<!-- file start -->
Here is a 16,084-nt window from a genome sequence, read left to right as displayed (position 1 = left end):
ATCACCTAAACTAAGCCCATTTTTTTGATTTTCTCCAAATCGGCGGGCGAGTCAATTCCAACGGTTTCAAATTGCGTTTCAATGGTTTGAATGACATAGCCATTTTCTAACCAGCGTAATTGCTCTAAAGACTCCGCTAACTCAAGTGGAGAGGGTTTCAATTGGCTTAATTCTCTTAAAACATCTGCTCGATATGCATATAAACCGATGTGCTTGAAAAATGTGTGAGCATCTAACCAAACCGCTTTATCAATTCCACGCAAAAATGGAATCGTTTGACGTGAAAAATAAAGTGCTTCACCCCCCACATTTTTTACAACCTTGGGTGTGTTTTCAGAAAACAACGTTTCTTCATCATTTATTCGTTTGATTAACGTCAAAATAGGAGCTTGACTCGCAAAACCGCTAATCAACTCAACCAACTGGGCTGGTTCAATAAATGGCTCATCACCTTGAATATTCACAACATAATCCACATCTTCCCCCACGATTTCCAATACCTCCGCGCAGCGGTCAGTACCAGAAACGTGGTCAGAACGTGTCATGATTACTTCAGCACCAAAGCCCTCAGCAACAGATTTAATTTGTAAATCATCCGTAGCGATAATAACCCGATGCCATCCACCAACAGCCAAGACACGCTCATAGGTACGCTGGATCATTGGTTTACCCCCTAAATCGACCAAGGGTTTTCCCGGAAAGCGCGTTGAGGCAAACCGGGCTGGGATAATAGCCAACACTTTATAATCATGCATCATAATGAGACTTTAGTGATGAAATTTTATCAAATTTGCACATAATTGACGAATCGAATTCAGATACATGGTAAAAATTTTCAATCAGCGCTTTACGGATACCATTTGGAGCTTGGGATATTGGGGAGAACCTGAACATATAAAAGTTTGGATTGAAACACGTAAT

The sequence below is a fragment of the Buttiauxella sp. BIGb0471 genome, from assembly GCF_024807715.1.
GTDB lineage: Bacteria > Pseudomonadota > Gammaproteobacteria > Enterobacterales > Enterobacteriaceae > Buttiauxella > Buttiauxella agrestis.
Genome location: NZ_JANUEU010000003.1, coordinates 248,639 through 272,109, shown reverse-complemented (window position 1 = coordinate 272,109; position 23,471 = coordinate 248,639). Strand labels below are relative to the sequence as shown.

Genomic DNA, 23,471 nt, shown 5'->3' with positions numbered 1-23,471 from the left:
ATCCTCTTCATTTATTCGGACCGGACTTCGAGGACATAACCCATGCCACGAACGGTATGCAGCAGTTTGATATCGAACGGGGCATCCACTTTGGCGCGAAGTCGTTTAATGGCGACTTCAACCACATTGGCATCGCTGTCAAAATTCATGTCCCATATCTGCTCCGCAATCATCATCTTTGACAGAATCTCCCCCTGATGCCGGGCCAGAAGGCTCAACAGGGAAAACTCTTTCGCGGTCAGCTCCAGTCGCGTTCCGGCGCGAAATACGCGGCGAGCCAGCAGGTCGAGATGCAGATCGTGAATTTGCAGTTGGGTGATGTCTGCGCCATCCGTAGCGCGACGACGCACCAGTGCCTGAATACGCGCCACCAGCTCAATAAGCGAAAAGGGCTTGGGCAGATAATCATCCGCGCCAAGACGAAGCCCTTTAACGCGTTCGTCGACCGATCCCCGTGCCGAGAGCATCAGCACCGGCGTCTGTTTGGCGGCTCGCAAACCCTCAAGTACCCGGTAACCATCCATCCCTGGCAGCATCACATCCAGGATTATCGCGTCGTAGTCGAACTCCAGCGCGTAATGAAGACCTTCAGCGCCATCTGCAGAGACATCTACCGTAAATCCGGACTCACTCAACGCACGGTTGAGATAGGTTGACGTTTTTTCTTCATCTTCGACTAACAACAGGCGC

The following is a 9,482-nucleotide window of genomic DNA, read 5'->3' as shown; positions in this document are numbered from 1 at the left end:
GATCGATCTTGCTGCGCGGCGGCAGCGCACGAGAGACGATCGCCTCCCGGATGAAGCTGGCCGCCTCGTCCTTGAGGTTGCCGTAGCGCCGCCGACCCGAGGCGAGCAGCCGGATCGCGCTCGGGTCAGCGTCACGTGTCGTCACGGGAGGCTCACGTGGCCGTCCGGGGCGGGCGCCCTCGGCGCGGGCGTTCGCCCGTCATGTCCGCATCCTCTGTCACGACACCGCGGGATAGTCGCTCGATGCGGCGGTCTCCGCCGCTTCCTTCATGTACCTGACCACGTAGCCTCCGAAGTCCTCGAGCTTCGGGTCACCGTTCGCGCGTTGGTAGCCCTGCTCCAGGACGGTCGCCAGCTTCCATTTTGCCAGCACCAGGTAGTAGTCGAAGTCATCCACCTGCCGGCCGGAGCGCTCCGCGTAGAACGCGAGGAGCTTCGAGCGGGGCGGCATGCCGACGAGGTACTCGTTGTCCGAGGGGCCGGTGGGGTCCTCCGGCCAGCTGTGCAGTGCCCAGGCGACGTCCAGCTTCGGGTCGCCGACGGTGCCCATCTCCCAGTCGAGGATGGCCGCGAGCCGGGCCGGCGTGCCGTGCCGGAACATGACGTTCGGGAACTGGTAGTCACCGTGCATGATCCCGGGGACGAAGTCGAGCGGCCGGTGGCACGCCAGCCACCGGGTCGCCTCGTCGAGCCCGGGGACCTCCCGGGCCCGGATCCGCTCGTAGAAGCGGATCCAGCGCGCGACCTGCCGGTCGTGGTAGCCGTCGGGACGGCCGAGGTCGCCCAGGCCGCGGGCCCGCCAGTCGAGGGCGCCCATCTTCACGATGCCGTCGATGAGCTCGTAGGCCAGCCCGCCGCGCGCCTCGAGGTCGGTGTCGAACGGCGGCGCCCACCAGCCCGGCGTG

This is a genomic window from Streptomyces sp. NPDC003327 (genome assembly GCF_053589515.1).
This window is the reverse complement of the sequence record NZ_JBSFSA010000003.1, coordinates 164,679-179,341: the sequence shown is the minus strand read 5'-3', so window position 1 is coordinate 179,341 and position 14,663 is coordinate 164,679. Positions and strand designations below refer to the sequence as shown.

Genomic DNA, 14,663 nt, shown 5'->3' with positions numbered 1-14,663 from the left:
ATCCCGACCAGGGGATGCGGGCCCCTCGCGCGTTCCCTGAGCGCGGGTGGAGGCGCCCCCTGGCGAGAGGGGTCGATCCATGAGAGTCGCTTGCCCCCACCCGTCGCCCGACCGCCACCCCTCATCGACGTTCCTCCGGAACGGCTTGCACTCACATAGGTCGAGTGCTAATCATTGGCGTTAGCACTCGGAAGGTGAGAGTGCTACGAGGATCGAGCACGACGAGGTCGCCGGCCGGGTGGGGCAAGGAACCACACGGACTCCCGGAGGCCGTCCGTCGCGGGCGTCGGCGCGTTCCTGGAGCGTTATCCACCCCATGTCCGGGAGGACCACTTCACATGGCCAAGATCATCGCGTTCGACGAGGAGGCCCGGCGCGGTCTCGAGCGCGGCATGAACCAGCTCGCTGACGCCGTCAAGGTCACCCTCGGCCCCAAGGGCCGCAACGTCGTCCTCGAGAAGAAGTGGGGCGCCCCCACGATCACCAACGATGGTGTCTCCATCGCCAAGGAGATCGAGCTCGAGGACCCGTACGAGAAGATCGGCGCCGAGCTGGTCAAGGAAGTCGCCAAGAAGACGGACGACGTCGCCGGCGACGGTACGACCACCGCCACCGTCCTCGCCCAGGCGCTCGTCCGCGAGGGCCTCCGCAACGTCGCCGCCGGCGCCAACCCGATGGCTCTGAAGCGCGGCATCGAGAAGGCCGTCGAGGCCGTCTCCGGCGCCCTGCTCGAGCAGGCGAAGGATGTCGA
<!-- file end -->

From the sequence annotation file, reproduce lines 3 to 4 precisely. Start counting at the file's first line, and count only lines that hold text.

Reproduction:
The sequence below is a fragment of the Buttiauxella sp. BIGb0471 genome, from assembly GCF_024807715.1.
GTDB lineage: Bacteria > Pseudomonadota > Gammaproteobacteria > Enterobacterales > Enterobacteriaceae > Buttiauxella > Buttiauxella agrestis.